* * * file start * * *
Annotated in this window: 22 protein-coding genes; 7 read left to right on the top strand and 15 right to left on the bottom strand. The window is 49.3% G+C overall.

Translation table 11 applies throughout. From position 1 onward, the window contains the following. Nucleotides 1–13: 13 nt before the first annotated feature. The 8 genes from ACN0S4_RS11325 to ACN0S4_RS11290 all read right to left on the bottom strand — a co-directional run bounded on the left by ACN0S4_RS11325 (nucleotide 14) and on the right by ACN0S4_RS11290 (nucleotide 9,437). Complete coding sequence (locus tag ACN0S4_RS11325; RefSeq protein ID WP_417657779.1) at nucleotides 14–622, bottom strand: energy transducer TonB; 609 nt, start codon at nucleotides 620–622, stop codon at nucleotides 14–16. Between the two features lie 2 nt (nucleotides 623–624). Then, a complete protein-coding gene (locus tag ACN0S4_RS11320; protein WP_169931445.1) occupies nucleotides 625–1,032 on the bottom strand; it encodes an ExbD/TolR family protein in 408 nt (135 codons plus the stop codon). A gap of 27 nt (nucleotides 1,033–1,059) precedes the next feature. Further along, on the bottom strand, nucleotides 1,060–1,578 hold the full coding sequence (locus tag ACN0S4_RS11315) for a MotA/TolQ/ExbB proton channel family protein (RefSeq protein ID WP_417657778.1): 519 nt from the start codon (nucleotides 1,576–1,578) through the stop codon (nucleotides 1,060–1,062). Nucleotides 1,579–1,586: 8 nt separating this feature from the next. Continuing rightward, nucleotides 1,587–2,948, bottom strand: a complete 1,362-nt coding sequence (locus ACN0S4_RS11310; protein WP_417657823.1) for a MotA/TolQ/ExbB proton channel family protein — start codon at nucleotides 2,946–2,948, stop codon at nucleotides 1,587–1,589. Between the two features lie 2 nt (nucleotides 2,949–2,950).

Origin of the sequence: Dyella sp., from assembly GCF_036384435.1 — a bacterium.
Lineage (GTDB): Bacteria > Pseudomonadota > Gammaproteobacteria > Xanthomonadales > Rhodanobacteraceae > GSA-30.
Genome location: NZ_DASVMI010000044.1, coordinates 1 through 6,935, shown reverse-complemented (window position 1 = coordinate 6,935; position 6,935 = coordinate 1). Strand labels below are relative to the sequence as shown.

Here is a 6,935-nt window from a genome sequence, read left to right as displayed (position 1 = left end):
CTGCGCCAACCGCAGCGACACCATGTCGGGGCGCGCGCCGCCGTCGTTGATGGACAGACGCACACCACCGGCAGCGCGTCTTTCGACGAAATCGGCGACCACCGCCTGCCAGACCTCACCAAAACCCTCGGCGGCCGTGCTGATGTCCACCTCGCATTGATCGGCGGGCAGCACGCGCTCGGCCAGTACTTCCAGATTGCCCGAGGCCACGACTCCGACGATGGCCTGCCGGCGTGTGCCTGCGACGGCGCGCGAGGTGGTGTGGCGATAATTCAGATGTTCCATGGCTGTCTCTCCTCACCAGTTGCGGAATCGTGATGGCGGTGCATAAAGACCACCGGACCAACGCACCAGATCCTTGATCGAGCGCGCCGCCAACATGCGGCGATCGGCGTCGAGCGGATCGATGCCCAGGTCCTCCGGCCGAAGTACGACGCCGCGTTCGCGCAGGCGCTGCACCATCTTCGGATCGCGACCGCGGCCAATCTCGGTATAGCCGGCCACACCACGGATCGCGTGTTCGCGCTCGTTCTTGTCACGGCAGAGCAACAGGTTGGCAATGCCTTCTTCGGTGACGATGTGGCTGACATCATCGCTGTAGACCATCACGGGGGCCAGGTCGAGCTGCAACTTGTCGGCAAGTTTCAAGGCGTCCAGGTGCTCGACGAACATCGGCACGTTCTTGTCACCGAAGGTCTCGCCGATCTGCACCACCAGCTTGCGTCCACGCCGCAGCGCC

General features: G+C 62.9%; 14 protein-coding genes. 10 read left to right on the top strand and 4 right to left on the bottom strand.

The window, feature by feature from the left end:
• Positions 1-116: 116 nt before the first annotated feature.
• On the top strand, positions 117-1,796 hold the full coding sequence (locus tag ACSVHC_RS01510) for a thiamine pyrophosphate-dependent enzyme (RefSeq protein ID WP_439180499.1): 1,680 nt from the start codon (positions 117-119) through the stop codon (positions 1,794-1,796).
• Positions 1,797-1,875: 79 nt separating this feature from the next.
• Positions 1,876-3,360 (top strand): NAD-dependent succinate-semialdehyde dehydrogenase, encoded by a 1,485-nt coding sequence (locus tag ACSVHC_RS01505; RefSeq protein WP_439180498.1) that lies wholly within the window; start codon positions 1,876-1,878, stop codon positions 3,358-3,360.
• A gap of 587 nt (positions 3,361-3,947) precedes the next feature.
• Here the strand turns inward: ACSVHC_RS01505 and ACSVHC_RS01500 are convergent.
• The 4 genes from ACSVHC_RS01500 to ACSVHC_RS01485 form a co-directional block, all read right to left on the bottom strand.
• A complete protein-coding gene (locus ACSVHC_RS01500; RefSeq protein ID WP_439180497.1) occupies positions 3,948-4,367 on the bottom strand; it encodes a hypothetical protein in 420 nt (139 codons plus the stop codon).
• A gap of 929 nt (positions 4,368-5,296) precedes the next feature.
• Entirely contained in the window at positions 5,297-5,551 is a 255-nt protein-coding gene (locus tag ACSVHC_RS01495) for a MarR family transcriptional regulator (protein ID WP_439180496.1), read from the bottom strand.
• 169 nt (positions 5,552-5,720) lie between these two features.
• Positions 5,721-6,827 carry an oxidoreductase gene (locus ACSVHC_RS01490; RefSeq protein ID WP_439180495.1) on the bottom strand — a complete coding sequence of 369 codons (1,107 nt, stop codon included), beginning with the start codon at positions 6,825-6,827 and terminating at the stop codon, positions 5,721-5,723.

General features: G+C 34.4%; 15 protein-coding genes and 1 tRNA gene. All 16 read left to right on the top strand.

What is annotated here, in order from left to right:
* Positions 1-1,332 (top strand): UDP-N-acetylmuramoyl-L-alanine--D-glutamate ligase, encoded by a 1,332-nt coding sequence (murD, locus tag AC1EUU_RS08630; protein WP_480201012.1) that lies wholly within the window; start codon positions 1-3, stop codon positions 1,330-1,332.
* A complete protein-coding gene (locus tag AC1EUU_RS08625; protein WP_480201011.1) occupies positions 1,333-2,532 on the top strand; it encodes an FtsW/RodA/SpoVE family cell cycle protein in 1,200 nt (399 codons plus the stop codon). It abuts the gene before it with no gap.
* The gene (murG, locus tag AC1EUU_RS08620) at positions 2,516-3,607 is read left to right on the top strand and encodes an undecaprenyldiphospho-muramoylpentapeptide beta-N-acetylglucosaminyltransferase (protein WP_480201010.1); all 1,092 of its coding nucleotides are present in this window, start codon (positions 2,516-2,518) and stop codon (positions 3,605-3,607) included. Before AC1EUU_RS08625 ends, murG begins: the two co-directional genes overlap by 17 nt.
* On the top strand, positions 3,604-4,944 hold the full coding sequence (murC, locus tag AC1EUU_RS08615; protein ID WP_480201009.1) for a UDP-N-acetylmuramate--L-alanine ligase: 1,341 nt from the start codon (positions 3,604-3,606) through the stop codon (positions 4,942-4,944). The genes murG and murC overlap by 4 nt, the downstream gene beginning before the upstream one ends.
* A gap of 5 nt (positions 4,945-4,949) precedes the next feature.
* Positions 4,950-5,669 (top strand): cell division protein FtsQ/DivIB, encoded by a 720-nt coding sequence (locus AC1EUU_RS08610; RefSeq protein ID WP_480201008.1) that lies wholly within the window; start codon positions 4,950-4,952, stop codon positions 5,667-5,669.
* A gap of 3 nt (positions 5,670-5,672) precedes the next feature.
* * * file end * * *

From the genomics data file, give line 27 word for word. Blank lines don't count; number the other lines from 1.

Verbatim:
* On the top strand, positions 3,604-4,944 hold the full coding sequence (murC, locus tag AC1EUU_RS08615; protein ID WP_480201009.1) for a UDP-N-acetylmuramate--L-alanine ligase: 1,341 nt from the start codon (positions 3,604-3,606) through the stop codon (positions 4,942-4,944). The genes murG and murC overlap by 4 nt, the downstream gene beginning before the upstream one ends.